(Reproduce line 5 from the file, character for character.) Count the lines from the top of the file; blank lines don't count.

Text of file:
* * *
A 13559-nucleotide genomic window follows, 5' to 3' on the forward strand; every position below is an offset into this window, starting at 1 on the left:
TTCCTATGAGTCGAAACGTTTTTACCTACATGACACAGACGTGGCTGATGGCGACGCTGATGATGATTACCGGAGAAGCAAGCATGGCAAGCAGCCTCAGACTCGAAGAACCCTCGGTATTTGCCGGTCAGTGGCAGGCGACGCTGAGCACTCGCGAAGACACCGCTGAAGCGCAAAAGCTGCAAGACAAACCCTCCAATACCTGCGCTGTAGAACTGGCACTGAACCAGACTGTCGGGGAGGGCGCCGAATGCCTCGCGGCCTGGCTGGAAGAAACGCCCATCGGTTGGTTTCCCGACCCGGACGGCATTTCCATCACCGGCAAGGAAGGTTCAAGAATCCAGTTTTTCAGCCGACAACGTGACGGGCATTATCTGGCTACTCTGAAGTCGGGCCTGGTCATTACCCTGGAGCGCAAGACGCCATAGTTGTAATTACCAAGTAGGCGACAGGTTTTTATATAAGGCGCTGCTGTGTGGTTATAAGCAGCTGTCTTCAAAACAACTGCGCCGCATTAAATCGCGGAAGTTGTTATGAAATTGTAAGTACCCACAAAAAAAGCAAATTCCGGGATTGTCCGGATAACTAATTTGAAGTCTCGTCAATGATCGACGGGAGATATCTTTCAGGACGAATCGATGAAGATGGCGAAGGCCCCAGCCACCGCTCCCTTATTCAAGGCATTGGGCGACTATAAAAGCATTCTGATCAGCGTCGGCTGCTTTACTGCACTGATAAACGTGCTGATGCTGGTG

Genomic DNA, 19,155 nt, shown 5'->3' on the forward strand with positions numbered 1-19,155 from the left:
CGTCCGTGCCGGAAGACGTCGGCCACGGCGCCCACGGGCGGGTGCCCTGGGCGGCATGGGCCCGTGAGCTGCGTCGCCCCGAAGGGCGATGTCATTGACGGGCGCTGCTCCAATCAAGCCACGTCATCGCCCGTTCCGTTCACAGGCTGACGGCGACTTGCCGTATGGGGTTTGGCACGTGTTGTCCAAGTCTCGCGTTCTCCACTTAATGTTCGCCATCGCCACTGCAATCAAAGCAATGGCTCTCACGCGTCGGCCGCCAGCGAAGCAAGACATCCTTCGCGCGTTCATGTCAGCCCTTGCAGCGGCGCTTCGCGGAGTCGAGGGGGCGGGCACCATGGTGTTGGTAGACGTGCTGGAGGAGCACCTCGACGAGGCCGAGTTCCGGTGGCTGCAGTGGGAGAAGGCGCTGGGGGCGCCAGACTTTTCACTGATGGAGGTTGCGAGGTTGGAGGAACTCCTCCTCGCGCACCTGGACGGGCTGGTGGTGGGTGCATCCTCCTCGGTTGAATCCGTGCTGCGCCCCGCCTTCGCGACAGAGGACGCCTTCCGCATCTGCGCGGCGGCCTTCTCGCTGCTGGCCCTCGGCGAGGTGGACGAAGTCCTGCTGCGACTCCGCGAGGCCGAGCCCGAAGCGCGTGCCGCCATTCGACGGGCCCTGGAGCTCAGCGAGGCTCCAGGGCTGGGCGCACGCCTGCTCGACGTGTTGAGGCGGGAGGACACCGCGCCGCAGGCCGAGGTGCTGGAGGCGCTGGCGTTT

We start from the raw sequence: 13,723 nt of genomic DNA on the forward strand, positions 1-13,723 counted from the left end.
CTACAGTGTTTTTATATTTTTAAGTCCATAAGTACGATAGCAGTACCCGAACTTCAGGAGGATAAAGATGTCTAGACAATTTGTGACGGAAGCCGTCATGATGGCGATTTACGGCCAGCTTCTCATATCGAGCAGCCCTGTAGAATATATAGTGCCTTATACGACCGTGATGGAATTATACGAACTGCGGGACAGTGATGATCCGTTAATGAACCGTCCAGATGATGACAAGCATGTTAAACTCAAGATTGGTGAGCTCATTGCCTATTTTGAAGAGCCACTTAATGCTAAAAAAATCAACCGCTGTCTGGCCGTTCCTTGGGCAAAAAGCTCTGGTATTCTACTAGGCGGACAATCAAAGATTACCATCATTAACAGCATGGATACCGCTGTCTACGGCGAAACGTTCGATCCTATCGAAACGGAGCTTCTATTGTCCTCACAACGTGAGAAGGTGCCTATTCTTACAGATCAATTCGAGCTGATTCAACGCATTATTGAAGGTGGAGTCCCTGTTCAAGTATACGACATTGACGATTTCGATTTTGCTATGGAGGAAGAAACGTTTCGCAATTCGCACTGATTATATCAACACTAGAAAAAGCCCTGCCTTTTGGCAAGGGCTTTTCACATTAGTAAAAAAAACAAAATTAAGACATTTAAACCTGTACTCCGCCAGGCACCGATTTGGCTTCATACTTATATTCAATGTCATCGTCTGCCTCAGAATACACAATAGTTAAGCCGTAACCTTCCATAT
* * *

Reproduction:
We start from the raw sequence: 13,723 nt of genomic DNA on the forward strand, positions 1-13,723 counted from the left end.